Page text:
STEELE: Yeah. And I think that's a lot of the political frustration eventually boiling over when, you know, you have Harry Reid saying that the speaker is a dictator. And, in fact, if you talk to the members, and I was talking to a few of them this morning, the two years prior to the current speaker's tenure-ship was much more of a dictatorship than anything the members have seen, particularly when you consider how he runs the caucus in allowing the members to vote their conscience and not always having a party call, as Ms. Pelosi was known to do.

HEADLEE: OK, the inside track there from former chair of the RNC, Michael Steele.

I'm Celeste Headlee. You're listening to the weekly Barbershop roundtable. We're also joined by writer Jimi Izrael, NPR's political junkie Ken Rudin, and sports writer Pablo Torre.

Back to you, Jimi.

IZRAEL: Thanks, Celeste. Now we're going to take a look at a sports story a lot of us were happy to be done with - at least we thought we were done with it, right Celeste?

HEADLEE: That's right. It's back. Pennsylvania Governor Tom Corbett is leading a lawsuit against the National Collegiate Athletic Association, the NCAA. He's not happy about the sanctions the organization put on Penn State after the sex abuse scandal there. Those crimes involved former assistant football coach Jerry Sandusky. Sandusky is now serving a 30-year sentence for molesting several boys.

IZRAEL: Mm. Thanks, Celeste. You know, the NCAA fined the school $60 million and voided 14 years of football victories. The organization was not pleased with the way Penn State handled the charges. You know, Pablo, it appears to me that Corbett did say at a press conference that he would not let these sanctions stand, quote/unquote "without a fight." Is it just me or he doesn't seem to get the underlying point of the sanctions? You know, life isn't football, right?

TORRE: Yeah. And I think there are two issues here. The macro issue is that one, which is it's ironic that everybody, Tom Corbett, Penn State, everybody had agreed that something radical needed to take place because nothing was really commensurate with the magnitude of what had happened in terms of the Jerry Sandusky horror. Now the micro issue, though, is the fact that Tom Corbett himself publicly supported the initial NCAA ban. He said, in fact, it was good because taxpayers weren't paying any of it. And Penn State, importantly, signed a waiver accepting the NCAA's unprecedented punishment.

And Penn State isn't a party to this lawsuit, I should point out, but Tom Corbett is a board member of the Penn State Board of Trustees and he's also a guy running for re-election, who I think has seen poll numbers in November, he trailed a generic Democratic opponent 47 to 37. And it's hard to believe that there is a very principled argument here when it comes - when this lawsuit comes so late, filed on behalf of the governor, when clearly there is a base that needs to be shored up. I just don't - and also we should also note that he was the one who was supposed to investigate Jerry Sandusky way back when he was attorney general...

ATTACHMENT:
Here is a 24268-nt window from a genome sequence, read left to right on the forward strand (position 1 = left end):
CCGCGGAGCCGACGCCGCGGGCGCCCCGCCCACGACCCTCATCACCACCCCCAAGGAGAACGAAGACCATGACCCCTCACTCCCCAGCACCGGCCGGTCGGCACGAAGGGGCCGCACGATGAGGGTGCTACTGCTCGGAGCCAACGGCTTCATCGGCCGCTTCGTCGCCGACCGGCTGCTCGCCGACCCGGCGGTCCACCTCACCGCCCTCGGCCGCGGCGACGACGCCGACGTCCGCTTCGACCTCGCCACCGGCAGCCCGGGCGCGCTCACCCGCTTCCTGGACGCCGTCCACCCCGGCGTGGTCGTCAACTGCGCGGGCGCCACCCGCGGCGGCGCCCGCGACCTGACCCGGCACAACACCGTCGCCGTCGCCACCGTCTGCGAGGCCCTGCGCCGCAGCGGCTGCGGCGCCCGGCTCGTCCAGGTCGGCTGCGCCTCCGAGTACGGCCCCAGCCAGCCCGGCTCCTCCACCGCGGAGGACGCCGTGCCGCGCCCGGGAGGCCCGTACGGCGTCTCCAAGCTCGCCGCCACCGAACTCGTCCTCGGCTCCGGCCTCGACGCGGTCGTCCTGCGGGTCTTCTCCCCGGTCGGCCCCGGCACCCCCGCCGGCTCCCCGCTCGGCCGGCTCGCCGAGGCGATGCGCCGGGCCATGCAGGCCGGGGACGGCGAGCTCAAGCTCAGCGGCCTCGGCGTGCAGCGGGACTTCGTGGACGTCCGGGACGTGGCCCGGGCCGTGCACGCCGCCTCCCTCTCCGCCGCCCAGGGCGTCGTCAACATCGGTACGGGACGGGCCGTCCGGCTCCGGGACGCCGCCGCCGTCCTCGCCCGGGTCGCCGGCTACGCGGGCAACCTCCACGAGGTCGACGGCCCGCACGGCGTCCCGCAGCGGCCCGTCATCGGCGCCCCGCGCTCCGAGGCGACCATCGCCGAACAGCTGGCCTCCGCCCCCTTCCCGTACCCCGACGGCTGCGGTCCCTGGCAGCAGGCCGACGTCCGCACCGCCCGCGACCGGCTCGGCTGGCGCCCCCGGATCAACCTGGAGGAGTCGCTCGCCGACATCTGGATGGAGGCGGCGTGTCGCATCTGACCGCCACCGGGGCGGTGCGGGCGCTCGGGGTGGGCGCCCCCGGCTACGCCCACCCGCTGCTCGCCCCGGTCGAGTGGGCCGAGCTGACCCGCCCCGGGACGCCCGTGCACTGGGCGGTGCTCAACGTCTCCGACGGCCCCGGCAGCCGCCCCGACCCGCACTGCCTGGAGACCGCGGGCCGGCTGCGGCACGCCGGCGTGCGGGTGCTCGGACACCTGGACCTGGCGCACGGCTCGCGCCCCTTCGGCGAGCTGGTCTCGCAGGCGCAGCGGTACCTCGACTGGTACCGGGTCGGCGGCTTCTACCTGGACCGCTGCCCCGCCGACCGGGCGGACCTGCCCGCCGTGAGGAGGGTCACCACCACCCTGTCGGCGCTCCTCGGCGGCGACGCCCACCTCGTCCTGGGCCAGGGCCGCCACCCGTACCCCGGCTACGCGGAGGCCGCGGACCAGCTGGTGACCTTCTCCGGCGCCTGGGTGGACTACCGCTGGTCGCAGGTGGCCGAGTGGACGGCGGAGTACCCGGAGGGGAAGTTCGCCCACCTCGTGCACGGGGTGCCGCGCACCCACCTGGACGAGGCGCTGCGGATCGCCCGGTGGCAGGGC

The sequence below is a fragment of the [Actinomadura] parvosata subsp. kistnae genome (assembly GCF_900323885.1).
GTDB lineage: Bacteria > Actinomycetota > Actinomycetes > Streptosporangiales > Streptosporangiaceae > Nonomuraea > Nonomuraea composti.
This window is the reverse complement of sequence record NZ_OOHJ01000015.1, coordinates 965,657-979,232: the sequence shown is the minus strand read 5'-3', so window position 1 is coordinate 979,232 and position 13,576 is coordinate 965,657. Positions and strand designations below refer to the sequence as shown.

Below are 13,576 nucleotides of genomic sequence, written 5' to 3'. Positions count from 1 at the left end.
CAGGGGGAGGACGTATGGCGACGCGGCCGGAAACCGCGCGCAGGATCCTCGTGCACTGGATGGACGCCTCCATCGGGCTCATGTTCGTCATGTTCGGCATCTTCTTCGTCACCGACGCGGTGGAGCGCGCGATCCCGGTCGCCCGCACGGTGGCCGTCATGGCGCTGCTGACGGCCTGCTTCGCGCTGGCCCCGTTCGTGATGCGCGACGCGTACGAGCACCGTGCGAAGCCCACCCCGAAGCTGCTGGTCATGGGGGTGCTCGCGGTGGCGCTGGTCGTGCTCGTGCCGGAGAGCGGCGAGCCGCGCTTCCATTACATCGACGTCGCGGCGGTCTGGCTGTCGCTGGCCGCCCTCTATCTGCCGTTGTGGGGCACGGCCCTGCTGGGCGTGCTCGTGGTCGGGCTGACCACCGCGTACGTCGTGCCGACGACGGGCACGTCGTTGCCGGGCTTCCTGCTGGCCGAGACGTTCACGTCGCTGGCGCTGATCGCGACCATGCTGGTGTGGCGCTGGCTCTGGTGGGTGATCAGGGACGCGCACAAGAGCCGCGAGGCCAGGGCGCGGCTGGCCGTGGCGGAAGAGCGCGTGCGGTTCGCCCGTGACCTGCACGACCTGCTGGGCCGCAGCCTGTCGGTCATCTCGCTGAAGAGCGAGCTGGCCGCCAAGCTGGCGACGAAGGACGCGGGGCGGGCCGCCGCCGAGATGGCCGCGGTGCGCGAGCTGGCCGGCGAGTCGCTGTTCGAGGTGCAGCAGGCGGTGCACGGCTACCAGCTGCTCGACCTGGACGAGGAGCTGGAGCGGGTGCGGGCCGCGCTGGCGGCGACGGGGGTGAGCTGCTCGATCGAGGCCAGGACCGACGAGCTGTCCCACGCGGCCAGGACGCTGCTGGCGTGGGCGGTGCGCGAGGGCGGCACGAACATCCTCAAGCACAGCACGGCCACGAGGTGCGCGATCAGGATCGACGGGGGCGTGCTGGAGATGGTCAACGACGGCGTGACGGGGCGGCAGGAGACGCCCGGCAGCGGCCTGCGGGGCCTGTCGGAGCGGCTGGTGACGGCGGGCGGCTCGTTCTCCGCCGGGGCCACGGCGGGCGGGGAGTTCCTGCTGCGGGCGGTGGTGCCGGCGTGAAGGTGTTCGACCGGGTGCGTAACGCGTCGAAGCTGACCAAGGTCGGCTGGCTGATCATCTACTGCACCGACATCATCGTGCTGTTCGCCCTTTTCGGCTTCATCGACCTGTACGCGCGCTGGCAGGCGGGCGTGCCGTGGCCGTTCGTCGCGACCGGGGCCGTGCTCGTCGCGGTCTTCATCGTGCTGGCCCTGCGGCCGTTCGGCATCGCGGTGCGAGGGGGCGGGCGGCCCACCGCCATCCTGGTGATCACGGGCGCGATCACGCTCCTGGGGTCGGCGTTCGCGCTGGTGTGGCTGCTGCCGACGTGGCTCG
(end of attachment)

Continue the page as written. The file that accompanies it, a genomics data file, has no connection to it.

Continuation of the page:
IZRAEL: Right.

STEELE: Right.

TORRE: ...and we still don't know why it took so long. So there are a couple, there are more than a couple issues that kind of, for me, taint the incentives here. And yeah, I think look, the NCAA has a lot of problems but I don't think that this lawsuit is the vehicle we all should jump on to go about solving some of them.

IZRAEL: Michael Steele, you know, last time you were in the shop you said that you thought the whole program should be shut down. Corbett says all Penn State students are being punished for this scandal. Does he have a point, though?

STEELE: Unless you play football. I mean, no. I go back to my point. As Pablo was speaking there I was thinking exactly about that time because I was here the moment all of that broke and I'll reiterate it again. I think the program has some really bad seeds in it. And I think you shut it down and you germinate something different and new, give it time, give it space, allow for healing. And this is taking Pablo's macro point. This is not about, you know, football and, you know, collegiate abilities and all of that craziness; this is about what happened to kids. This is about what happened to young people and the reaction is no less important here than it was in Newtown - to Newtown. And in my view, kids have been damaged, they've been hurt, they've been victimized in either of those two situations, and the community has to respond in the way in which that generation knows that we have their back, we have their support and things matter much more than football programs and scholarship dollars and advertising dollars.

IZRAEL: Ken, politically, what does Corbett get out of this lawsuit if anything?

RUDIN: Well, yeah, let me add, there's a lot of things to be said about that.